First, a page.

Short breaks for family carers – when enough is enough

by stevebroach

I was always a big fan of Mencap’s Breaking Point campaign, but it was always appalling that it was needed. How as a society do we let families caring for disabled children and adults reach the point where they can no longer carry on? It shames us all that just last year 8 in 10 families caring for a loved one with a learning disability could describe themselves as at breaking point.

It is not surprising that the law requires the state to support family carers such that this breaking point is never reached – indeed, it would be a scandal if it didn’t. So, in answer to the question from @BendyGirl on Twitter this evening, here are some of the legal duties families can use to get short breaks and any other essential support they need in their caring roles.

  1. The social care duties. I’ve already blogged about how section 2 of the Chronically Sick and Disabled Persons Act 1970 requires services to be provided to disabled children and adults where this is necessary to meet the person’s needs. It will obviously necessary for a service like a short break to be provided where otherwise the person’s family may fall apart – indeed the threshold for ‘necessary’ is set much lower, when all the equality and human rights considerations (see below) are properly taken into account. Short breaks can (and where necessary must) be provided under section 2(1)(a) at home (‘practical assistance in the home’) or section 2(1)(c) in the community (recreational facilities outside the home).
  2. The duties to disabled children. All disabled children are ‘in need’ for the purposes of section 17 of the Children Act 1989, and section 17(3) allows a service to be provided to any family member of a child in need, ‘if it is provided with a view to safeguarding or promoting the child’s welfare’. So there need be no argument about who the short break is for – the answer is that it is for every member of the family. A lawful short break provides a positive experience for the disabled child while allowing the family members to have some time off caring. There is also a duty to treat disabled children’s best interest as a ‘primary consideration’ in decisions made about them – this means their best interests should be considered first and can only be overriden if all other factors outweigh them. This duty stems from section 11 of the Children Act 1989 read with Article 3 of the UN Convention on the Rights of the Child and is brilliantly explained by Lady Hale in the leading case of ZH (Tanzania). It is obviously relevant both to the question of whether a disabled child gets a short break at all and to the nature and level of the short break service to be provided.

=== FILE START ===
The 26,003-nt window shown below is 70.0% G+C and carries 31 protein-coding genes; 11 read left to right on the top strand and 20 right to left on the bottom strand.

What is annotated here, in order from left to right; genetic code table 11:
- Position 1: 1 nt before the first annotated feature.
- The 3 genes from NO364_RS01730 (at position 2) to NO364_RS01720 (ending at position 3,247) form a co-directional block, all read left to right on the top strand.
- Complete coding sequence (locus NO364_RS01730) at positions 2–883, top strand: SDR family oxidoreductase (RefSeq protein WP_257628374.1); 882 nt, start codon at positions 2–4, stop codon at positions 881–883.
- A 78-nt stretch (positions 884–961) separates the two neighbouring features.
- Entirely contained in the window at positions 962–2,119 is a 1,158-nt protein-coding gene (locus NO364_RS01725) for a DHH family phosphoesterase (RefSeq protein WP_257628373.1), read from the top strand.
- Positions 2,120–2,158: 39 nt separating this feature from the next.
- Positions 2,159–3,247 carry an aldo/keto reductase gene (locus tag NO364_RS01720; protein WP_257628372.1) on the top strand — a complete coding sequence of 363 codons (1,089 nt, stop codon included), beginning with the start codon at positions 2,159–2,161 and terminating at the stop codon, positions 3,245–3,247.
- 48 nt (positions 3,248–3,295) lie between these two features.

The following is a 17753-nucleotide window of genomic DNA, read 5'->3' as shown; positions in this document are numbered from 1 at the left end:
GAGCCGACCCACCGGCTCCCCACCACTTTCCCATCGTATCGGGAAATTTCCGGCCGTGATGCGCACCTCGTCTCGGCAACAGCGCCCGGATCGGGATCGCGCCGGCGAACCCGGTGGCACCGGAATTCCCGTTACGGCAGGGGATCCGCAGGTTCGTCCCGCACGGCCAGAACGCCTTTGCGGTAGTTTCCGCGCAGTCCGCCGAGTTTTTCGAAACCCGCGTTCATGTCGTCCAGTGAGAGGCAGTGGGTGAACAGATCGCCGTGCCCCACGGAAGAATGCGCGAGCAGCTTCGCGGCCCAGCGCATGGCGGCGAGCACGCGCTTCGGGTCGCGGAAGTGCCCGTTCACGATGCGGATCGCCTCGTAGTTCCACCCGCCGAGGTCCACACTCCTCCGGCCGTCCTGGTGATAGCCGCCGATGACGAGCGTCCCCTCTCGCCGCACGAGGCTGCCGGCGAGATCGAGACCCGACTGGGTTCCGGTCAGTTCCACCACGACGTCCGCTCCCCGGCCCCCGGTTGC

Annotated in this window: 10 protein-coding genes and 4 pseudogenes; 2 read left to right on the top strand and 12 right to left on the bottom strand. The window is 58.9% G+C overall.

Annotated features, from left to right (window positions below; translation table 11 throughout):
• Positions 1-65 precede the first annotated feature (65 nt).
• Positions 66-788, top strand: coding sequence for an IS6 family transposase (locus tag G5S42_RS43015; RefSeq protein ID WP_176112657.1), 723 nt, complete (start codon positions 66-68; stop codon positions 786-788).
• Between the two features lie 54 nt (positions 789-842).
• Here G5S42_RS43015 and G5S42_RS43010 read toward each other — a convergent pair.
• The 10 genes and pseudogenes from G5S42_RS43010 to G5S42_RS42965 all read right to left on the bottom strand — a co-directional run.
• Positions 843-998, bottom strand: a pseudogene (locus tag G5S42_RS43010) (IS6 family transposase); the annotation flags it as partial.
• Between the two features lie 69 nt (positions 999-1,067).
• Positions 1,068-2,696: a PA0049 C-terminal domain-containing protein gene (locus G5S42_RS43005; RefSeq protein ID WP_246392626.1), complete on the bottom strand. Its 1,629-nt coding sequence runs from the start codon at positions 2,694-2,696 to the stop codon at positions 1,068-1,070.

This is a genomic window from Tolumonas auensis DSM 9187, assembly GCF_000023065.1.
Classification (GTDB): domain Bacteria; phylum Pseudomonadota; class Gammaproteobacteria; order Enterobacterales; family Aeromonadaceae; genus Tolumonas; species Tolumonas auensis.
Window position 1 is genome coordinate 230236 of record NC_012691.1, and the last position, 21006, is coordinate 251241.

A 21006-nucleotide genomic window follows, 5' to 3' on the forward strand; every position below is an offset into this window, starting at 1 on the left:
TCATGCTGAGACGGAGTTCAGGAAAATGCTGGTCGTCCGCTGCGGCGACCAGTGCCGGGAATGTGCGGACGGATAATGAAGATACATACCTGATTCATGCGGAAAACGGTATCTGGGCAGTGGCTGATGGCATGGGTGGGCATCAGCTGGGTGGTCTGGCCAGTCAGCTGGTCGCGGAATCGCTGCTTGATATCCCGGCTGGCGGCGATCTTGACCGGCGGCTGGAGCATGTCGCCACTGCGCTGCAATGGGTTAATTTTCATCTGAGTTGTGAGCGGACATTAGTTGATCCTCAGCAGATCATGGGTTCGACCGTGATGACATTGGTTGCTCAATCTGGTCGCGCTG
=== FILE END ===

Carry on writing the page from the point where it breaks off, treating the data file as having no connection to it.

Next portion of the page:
3. Human rights obligations. Article 8 of the European Convention on Human Rights protects the right to respect for family life. As well as prohibiting negative ‘interferences’ by the state Article 8 ECHR can impose positive obligations to provide support to enable family life to continue – see Anufrijeva v Southwark at para 43. In McDonald v UK the European Court of Human Rights held that disputes about the level of care provided to a disabled person fell within the scope of Article 8 ECHR – see paras 46 to 47 (the court did not have to consider the question of positive obligations because in that case care was being taken away, see paras 48-49). The duties on the state under Article 8 ECHR are informed by the positive obligations under the other international human rights treaties, most importantly the UN Convention on the Rights of Persons with Disabilities (see Article 19(b) on community support) and the UN Convention on the Rights of the Child (see Article 23 re ‘special care’ for disabled children). There is growing acceptance by the English courts that these treaties create rights through Article 8 ECHR. In my view it is highly likely that a Local Authority which lets a family reach breaking point is acting in breach of the human rights of all the members of that family. We need to take more cases to prove this.